At CNN.com, I have a piece up about what reading the Divine Comedy taught me about myself and Catholicism. Excerpt:
I could never be truly at home in my father’s house, because I could not shake the crippling sense of not measuring up to his standards. As a loyal son of the Catholic Church, I grounded myself in a substitute household, and felt strong filial respect and affection for the ecclesial patriarchs, especially Pope John Paul II.
When we all learned how so many priests used their roles as fathers to rape the children in their spiritual care, and that even the saintly pontiff had failed in his duty to protect the most vulnerable Catholics in his care, the revelations affected me with an intensity I did not fully understand, not even years after I left the Catholic Church, spiritually broken.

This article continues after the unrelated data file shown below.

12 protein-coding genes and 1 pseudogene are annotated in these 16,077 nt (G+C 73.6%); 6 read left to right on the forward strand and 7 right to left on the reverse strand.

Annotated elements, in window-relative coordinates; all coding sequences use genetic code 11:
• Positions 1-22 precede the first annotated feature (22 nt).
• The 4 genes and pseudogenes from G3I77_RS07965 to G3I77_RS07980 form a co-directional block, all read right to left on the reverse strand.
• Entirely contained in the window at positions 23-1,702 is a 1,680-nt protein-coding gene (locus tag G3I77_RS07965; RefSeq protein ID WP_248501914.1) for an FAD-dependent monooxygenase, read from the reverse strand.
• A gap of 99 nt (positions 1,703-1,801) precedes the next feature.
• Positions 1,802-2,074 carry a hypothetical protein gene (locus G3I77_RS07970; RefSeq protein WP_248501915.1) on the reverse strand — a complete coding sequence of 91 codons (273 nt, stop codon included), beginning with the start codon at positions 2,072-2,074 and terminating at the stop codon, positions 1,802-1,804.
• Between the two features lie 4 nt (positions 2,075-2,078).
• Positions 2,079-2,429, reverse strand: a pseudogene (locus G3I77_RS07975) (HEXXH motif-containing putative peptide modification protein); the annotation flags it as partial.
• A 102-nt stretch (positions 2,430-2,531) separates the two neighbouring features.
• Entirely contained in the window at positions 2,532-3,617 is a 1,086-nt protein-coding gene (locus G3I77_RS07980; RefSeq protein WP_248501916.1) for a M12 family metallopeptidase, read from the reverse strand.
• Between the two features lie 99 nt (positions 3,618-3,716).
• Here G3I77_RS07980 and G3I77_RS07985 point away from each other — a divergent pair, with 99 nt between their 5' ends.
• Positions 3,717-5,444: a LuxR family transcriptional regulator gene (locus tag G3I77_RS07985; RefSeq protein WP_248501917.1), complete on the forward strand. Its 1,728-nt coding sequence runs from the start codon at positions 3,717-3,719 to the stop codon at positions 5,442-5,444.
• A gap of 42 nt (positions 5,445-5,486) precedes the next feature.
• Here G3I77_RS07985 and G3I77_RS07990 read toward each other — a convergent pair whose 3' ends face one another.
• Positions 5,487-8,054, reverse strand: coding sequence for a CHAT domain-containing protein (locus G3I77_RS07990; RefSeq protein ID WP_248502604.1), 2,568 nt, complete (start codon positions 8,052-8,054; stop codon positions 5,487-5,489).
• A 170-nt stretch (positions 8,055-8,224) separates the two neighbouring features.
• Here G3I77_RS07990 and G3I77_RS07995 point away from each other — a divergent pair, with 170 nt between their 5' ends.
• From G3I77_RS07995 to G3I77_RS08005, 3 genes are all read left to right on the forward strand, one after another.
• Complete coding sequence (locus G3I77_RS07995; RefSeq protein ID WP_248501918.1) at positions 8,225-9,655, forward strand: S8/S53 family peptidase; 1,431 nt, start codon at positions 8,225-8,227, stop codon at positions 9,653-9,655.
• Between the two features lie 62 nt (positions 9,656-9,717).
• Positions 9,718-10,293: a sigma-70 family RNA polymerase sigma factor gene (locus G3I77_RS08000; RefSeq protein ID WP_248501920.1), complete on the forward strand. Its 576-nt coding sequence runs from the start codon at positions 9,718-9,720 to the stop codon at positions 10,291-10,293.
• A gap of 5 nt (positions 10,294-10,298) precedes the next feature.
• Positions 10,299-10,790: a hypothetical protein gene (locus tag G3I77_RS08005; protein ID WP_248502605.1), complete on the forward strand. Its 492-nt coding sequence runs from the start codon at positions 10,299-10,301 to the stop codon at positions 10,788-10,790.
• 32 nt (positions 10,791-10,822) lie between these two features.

Reading Dante revealed something shocking to me. The collapse of my Catholic faith had been about fear, injustice, hypocrisy and the obliteration of trust. That I knew. But more than that, it had been about fatherhood and sonship.
I was not wrong to condemn the fathers of the Catholic Church for their wickedness in the scandal, but I had made a mistake that the devout Dante did not: I expected more from them than they could deliver, and came undone by the shock of their failures.
This realization did not cause me to return to Rome. As I said, I don’t believe in Christ as a Catholic any longer; I am firmly Orthodox.
But it did occasion understanding, and call forth mercy (this happened, too, with my father); the bishops, the priests and my own dad were not monuments to unerring authority, but rather my companions in shipwreck.
And it taught me the importance of never mistaking icons through which the divine light shines imperfectly — for example, the church, the clergy and the family — for God.
Read Rod Dreher’s book, and then read Dante. They’re both worth every minute you invest.
I’m going to be on Raymond Arroyo’s EWTN show in a couple of weeks talking Dante. Can’t wait!